Cassiopeiae

Cassiopeiae, The Elusive Supernova Remnant[1]

When Tycho Brahe was on his way home on November 11, 1572, his attention was attracted by a star in Cassiopeia which was shining at about the brightness of Jupiter and which had not been seen in this place before. Tycho was so impressed by this event that he devoted the rest of his professional life to astronomy only. Nevertheless, Tycho had not been the first to discover this “new” star; according to Burnham, it was probably first seen by W. Schuler on November 6, 1572. Tycho found it at about as brilliant as Jupiter, and it became soon equal to Venus. For about two weeks the star could be seen in daylight. At the end of November it began to fade and change color, from bright white over yellow and orange to faint reddish light, finally fading away from visibility in March, 1574, having been visible to the naked eye for about 16 months.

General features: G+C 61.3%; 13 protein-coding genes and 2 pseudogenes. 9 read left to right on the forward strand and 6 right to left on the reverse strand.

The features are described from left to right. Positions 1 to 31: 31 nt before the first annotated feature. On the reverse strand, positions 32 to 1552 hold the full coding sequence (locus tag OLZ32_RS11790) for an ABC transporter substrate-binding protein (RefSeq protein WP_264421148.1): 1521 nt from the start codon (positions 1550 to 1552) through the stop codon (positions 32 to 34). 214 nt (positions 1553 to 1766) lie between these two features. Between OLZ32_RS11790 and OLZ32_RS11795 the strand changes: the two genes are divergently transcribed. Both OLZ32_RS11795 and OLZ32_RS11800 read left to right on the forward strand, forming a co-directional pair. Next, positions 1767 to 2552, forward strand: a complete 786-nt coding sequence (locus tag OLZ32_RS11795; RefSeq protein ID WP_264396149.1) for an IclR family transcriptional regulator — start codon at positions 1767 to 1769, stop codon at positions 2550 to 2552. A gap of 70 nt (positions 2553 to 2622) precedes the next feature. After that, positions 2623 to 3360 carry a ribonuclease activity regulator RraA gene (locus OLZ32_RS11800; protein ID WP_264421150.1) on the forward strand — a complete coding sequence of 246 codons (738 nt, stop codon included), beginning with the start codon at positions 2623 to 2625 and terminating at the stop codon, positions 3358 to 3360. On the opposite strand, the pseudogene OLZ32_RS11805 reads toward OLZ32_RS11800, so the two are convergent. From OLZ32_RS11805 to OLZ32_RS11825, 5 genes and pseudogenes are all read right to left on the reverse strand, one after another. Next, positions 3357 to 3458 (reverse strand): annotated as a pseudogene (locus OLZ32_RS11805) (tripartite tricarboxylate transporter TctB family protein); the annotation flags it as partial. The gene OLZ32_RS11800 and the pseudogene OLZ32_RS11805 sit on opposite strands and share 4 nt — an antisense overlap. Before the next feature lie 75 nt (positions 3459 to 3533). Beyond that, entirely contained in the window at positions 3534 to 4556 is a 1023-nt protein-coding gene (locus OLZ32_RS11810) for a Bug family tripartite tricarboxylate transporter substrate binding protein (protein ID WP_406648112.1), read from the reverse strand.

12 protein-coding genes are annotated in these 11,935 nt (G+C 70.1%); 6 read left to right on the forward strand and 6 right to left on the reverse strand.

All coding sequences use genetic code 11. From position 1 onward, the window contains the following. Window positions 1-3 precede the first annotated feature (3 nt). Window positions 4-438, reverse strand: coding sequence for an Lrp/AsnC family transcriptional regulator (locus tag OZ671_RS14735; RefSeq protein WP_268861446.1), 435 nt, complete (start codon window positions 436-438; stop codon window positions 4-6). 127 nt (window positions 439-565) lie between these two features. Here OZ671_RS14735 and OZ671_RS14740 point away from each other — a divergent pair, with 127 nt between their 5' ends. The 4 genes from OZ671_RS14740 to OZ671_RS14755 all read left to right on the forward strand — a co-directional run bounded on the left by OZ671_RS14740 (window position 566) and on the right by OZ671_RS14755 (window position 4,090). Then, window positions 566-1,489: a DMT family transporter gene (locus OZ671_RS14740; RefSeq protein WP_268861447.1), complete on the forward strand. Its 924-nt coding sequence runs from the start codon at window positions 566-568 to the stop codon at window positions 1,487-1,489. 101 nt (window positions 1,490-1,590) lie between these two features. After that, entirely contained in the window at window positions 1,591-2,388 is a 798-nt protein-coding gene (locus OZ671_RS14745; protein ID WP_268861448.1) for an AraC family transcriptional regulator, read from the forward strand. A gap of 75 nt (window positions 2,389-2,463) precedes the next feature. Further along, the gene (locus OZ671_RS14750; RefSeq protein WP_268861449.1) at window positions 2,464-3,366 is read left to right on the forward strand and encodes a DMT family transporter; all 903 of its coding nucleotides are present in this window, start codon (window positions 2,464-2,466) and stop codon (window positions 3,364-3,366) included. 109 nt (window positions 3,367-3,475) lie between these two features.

The remnant of this supernova (SN 1572) had to wait for its discovery until the 1960s, when extremely faint nebulosity was identified on Mt. Palomar photo plates near the position, and gaseous remainders were identified by their radio emission; a stellar remnant has not been found. The gas shell is now expanding at about 9000 km/s (compare with the Crab Nebula’s about 1000 only), and has reached an apparent diameter of 3.7 arc minutes. Tycho’s supernova remnant appears to be the more typical representative of these class of objects of the two.

You can find this supernova in Starry Night. An expanded image is shown at the left. Imagine the confusion of observers in the 16th century to an appearance of a “star” that could be seen even in daylight for several days. For astronomers of 16th-century Europe, the heavens were immutable. The appearance of SN1572 was a dramatic challenge to that opinion.

Today this supernova is still visible, but only with a carefully aimed telescope. The best images we have come from the Hubble Telescope.

Think of how surprised we would be, even today, if a sudden light appeared in the sky and was so bright for several days that we could see it even in daylight.

[1] See David Tosteson, “The Elusive Cassiopeiae,” Sky and Telescope (131, 6, June 2016, pp. 26-31)

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